Caye Caulker, Belize – no beach but god the snorkeling..
All we knew is we wanted more sun, more sea, snorkeling and hopefully a thriving social scene. And V, well she was hoping for some great food too, but she’s always hoping for great food. As a consummate foodie, cuisine is a major part of traveling for her. I can appreciate it, but it’s not high on my priority list. Well, aside from the food and thriving social scene, we found what we were looking for in Caye Caulker. Don’t get me wrong, there are a couple places that provide some social entertainment, but don’t go to Caye Caulker for that or you’ll be disappointed.
First off, getting to Caye Caulker was fun. Of course, there are 2 main ways of getting there. We went through Belize City. If you can erase Belize City from memory, you’re better off and will enjoy getting to Caye Caulker. For me, BC was the ugliest and worst city I had seen up to then. It was dirty, hot, messy and not at all welcoming. You just got the impression you would shit your pants walking around at night. And no, it’s not cause the population is black. In fact, after Mexico I was looking forward to being around Spanish speaking blacks. But the vibe was not nice. I couldn’t quite put my finger on it. It just felt more foreign in an uncomfortable way than I expected. Having grown up in Haiti, being half-black in a black country, I’ve experienced slums but I never felt unsafe. In BC, things just felt off. We did encounter a few smiles but generally it was colder than we had experienced up to then in Mexico. In any case, we quickly went through the city to the dock and grabbed a boat to Caye Caulker. The ride starts off in brown dirty waters, then gradually the sea turns blue, then turns into the kinds of blues that melt your heart. A few shortcuts through some mangroves and open sea, passing by some small but inhabited islands that make you wonder how they don’t get swamped during storms, and you soon get to CC. Then you realize, there’s no beach. There’s nowhere to just lie and relax at the water’s edge. Well, no matter. There are plenty of jetties that have hammocks on them and there’s always the famous split. If you want to mingle with people during the day, the split is your only bet. At night, they often have loud music, flowing drinks and a decent number of people. But there’s usually at least one other option at night, but again, that’s pretty much it. The island is tiny. It’s covered in restaurants and hotels and only a couple hostels. You can also find cabanas and the occasional room in someone’s home to rent out, but that’s it. And that’s fine. You go there to relax. If you want to party, you’re better off going to San Pedro, next door. On CC itself, you’ll find overpriced food, most of which is average in terms of quality, but you’ll also find plenty of smiles, the constant repetition of the phrase “go slow” by the locals, and small dusty roads. But you’ll also find some cool little spots that have movie nights, game nights, a sports bar, etc.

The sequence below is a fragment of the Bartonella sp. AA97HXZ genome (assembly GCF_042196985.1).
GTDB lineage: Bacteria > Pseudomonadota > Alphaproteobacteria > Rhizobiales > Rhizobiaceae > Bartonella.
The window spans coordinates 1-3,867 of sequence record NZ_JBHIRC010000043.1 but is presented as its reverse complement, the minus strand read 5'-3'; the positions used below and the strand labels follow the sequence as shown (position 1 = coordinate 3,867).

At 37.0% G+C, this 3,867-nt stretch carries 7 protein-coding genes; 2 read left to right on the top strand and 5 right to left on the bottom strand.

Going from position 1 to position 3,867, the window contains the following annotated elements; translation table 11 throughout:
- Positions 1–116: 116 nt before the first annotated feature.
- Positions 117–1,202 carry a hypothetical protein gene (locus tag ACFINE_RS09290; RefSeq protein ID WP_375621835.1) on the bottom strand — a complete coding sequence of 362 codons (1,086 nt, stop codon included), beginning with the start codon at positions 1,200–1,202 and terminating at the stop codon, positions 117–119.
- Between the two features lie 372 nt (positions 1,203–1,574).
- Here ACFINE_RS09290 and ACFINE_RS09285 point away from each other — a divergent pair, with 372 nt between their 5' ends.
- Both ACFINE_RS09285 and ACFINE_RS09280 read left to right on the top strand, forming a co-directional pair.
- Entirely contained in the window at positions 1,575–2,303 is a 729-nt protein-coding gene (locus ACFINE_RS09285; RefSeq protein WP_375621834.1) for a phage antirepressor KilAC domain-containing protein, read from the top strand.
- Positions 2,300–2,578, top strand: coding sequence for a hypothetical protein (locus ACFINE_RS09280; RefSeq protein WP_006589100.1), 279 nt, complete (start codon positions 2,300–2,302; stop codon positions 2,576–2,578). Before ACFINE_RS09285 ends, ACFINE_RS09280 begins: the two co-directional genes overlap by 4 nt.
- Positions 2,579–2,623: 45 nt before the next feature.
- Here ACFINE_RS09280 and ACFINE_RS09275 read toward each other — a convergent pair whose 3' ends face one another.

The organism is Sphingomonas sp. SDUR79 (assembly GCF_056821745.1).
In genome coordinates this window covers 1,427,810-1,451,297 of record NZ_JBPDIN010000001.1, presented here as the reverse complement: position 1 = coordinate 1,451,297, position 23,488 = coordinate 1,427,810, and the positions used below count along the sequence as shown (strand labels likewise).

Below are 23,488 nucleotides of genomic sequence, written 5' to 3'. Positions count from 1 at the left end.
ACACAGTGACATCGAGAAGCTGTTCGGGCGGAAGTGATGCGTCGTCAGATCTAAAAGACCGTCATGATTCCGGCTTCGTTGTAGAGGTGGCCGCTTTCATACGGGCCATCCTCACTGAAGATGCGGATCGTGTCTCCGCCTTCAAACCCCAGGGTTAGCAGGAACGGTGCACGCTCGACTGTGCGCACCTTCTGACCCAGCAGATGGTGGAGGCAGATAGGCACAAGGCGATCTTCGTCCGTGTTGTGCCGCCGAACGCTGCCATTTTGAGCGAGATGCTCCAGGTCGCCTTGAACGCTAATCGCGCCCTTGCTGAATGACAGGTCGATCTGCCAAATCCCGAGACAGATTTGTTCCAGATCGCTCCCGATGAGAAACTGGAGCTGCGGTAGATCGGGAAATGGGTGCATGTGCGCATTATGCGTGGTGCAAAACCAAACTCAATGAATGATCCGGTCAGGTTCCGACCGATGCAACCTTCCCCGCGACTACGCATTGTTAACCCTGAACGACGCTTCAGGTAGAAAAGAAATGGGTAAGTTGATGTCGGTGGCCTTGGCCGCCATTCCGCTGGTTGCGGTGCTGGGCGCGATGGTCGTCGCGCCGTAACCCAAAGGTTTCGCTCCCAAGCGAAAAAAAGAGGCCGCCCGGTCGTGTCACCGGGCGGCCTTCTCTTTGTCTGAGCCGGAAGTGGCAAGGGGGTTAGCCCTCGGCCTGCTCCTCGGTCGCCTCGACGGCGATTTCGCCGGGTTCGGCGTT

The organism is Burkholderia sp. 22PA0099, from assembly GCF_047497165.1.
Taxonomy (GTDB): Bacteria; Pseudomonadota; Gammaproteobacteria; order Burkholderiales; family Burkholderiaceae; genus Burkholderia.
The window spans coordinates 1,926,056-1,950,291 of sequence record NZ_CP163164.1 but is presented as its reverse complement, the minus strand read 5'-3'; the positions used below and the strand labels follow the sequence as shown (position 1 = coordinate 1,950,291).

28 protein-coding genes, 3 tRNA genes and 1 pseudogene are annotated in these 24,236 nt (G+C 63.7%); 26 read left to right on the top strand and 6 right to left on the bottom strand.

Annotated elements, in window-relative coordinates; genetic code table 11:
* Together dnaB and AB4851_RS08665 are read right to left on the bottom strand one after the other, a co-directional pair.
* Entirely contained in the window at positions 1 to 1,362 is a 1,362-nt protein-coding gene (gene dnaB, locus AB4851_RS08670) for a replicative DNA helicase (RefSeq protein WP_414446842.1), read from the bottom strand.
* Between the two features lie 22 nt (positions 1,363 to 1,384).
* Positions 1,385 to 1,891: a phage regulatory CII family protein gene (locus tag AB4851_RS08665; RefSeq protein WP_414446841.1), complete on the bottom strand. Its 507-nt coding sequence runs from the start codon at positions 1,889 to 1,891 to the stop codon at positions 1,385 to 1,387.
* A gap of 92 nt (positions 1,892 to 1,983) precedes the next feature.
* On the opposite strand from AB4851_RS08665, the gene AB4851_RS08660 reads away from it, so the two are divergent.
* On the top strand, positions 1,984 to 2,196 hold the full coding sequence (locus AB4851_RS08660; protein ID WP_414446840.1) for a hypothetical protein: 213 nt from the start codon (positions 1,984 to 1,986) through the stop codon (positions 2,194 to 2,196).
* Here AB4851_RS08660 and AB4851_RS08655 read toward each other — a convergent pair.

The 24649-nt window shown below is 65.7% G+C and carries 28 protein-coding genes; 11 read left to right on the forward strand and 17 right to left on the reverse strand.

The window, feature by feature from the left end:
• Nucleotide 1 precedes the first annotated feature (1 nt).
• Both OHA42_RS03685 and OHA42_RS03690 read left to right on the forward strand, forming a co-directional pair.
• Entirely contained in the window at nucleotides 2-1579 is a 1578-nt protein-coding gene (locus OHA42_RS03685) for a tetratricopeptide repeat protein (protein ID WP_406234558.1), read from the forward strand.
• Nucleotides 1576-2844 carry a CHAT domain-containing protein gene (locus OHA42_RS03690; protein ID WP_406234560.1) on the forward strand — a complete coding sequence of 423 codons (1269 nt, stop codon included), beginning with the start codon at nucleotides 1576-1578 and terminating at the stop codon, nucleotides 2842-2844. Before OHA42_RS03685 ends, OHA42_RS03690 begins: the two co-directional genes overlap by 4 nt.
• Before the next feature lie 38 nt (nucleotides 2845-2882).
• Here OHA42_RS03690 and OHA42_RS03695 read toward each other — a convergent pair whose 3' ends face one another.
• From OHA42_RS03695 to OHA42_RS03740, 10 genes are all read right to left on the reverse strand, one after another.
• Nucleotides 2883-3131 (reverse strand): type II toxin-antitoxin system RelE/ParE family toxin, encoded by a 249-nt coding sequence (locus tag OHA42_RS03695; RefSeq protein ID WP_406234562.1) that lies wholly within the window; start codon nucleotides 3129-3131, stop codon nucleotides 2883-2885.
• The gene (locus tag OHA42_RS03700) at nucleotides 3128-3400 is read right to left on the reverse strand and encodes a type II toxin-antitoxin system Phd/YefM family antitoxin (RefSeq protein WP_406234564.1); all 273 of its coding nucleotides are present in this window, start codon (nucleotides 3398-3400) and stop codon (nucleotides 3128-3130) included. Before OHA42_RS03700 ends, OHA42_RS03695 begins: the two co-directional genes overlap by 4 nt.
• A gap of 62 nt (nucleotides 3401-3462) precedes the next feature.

The split for us was the easiest place to hang out. Get a couple beers, maybe have a meal, then jump off into the fast current that flows between the 2 parts of the island. It’s called the split because once upon a time the island of CC was much bigger. But a hurricane swept through and split the island in half, leaving one half developed and the other almost devoid of anyone. The CC you’ll hear about is the southern half. But in between the 2 halves, the water runs fast but offers surprisingly good snorkeling. We managed to see a batfish, a school of squid, tons of typical guys, an eel, a large crab, and a bunch of fish I simply don’t the names of but which aren’t that common. This is all just under the peer and the surroundings. Quite impressive. But if that’s not enough, and for those who love snorkeling more is always better, you can easily book tours to some of the surrounding Cayes. From there you can swim with turtles, rays, and even manatees if you’re lucky. We were lucky. Not interested in snorkeling, feel free to do a fishing tour, or just a booze cruise. No, it’s not cheap. Nothing in Belize is cheap. I mean nothing. You know how some countries have at least one cheap thing. Didn’t find anything in Belize that was cheap. So, while I certainly don’t regret going to CC, particularly cause the snorkeling was spectacular, I don’t really feel any desire to go back, partly due to the cost and partly because well, I just didn’t find much to do. But hey, that’s just me.
CAYE CAULKER HIGHLIGHTS